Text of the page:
President says Irish society hollowed out by individualism
IRISH SOCIETY has been “chastened” by the “hollowing out of rampant individualism”, President Mary McAleese has said.
Echoing a speech made at Arizona State University last month in which she spoke of an Ireland “consumed by consumerism”, the President said Ireland was now “uniquely in our history fighting to hold on to our prosperity”.
Speaking last night at the centenary celebrations of the founding of the Irish Transport and General Workers Union (ITGWU) in 1909, Mrs McAleese praised its successor Siptu for its work in attempting to create social solidarity.
She said the altruism of the founding principals of the union were “properly a true fit for the Irish character” which she characterised as “spirit of community, care for others and making other people’s problems your responsibility”.
She contrasted conditions in Ireland in 1909 when the ITGWU was founded by Jim Larkin with the Ireland of today.
“It started in such grim, difficult and tough times 100 years ago. It is worth reminding ourselves as we think we are facing into grim and difficult times, in the scheme of things, we start with so much,” she said.
“We know the short-term prognosis is not a very pretty sight, but this union has endured and survived much worse in its 100 year history.”
She praised Siptu’s involvement in social partnership which has led Ireland out of a “paralysing cycle of confrontation and blame”.
“In that willingness to engage to take a longer-term strategic view and to seek a share of the problems, we see many of the hallmarks of this great organisation.
“The leadership and commitment shown by Siptu and its representatives over many years has been so crucial and continues to be crucial as we face into what is very evidently tough economic times that beset us and beset many others.”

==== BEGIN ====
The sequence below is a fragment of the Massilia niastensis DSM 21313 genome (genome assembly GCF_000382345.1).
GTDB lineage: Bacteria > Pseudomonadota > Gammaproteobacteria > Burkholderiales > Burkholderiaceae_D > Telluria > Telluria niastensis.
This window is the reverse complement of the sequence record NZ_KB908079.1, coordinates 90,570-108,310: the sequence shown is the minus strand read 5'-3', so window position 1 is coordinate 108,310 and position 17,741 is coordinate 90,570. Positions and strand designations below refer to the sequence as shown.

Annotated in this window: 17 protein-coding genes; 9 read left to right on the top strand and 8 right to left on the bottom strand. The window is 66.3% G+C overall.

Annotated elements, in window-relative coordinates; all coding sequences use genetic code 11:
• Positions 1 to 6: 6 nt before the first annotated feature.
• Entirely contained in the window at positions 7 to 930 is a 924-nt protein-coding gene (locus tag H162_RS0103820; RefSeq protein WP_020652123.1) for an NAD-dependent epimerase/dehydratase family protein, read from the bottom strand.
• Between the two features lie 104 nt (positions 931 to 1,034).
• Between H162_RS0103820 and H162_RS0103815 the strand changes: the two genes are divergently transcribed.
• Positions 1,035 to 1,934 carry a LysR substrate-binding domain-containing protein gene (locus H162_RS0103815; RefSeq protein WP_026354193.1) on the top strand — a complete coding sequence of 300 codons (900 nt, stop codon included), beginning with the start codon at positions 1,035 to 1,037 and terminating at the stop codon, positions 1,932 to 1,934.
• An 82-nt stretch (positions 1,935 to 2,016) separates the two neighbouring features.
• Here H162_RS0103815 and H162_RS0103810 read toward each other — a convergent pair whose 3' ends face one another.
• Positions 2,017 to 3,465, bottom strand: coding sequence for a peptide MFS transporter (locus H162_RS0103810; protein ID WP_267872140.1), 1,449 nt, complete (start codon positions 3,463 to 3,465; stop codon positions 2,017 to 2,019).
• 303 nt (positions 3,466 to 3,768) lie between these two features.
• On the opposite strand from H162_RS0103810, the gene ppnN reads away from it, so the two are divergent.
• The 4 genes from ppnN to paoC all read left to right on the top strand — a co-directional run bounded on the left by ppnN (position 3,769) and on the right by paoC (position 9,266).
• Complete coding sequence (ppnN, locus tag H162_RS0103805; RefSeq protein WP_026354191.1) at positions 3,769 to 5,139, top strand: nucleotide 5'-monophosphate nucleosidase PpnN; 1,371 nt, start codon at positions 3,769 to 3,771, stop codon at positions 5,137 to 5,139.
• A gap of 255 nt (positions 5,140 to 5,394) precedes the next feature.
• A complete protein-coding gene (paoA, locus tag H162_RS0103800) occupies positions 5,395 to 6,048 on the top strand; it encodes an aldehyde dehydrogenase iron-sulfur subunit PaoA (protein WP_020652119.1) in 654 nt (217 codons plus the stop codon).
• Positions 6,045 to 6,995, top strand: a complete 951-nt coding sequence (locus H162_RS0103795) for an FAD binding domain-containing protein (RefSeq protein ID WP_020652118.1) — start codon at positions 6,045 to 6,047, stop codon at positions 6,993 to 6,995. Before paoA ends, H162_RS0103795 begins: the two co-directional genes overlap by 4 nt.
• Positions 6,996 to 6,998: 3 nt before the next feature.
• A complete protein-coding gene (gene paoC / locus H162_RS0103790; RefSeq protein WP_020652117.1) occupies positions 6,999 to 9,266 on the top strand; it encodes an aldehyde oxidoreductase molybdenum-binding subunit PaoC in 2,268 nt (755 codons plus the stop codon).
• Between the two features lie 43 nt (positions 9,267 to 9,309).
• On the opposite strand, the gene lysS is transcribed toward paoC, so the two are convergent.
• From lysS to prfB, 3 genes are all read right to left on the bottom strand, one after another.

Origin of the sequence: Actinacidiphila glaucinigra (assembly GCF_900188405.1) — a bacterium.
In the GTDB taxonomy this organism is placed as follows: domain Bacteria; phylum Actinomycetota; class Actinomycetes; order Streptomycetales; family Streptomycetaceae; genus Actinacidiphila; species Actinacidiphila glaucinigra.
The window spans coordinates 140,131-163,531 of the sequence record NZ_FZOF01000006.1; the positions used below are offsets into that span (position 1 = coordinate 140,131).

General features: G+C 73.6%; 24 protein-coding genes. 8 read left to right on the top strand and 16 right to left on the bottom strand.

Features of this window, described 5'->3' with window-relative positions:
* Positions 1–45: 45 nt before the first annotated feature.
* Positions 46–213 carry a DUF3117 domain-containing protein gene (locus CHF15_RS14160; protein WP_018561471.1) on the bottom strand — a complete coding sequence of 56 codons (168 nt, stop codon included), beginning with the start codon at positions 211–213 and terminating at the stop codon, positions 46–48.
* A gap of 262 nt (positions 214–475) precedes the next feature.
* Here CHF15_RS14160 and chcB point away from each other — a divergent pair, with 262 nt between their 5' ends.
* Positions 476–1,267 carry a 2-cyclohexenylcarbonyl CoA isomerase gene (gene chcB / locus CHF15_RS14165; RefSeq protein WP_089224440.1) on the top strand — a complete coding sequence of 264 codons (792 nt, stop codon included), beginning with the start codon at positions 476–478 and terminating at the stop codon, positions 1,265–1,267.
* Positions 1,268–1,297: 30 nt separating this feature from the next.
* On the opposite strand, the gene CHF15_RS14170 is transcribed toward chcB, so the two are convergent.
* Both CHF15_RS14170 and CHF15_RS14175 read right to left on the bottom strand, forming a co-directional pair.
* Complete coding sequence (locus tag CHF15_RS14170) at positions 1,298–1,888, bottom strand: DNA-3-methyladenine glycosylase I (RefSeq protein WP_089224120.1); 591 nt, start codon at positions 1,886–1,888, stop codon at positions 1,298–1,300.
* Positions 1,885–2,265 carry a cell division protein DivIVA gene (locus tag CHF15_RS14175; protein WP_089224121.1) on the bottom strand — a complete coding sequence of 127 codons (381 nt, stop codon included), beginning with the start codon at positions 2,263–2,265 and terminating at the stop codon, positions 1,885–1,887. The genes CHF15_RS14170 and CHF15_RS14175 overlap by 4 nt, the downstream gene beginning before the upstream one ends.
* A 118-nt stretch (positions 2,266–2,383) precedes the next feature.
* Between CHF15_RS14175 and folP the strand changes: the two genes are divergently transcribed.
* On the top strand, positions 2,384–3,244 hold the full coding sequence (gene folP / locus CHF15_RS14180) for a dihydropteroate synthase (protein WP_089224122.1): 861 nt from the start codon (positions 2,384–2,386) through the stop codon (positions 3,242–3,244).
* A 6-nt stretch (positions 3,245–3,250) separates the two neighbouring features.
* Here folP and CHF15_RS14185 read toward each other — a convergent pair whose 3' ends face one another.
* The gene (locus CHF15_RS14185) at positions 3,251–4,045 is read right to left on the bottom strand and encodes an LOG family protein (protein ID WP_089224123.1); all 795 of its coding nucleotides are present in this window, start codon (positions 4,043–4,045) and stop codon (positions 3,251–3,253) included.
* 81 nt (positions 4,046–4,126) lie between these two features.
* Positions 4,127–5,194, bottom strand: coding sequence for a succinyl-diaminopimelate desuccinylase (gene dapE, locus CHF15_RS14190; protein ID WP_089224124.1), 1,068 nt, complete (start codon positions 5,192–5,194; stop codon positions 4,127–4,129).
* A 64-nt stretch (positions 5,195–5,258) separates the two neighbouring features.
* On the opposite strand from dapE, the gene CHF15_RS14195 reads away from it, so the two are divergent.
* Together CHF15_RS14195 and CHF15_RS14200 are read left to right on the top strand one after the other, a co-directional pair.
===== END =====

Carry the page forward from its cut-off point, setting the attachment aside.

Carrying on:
About 300 guests including trade union officials from all over Ireland, the Labour leader Eamon Gilmore, his predecessor Pat Rabbitte and members of the Larkin and Connolly families attended last night’s event in Liberty Hall.
The poet Theo Dorgan was applauded when he remembered Tony Gregory who died at the weekend. He said Mr Gregory had “raised a banner we must never let fall”.
Siptu president Jack O’Connor said the right to collective bargaining which Jim Larkin had fought for 100 years ago was still not a reality for many workers in Ireland.
He said while the Government had signed up to a transitional agreement to prohibit victimisation of those who want to get involved in collective bargaining it is “sad that it took 100 years to achieve it”.
“It is sadder still that the basic right to participate in collective bargaining, recognised as a human right across the developed world, is as elusive as ever”, though he said it was contained in the Lisbon Treaty which the Government hopes will be endorsed by the end of this year.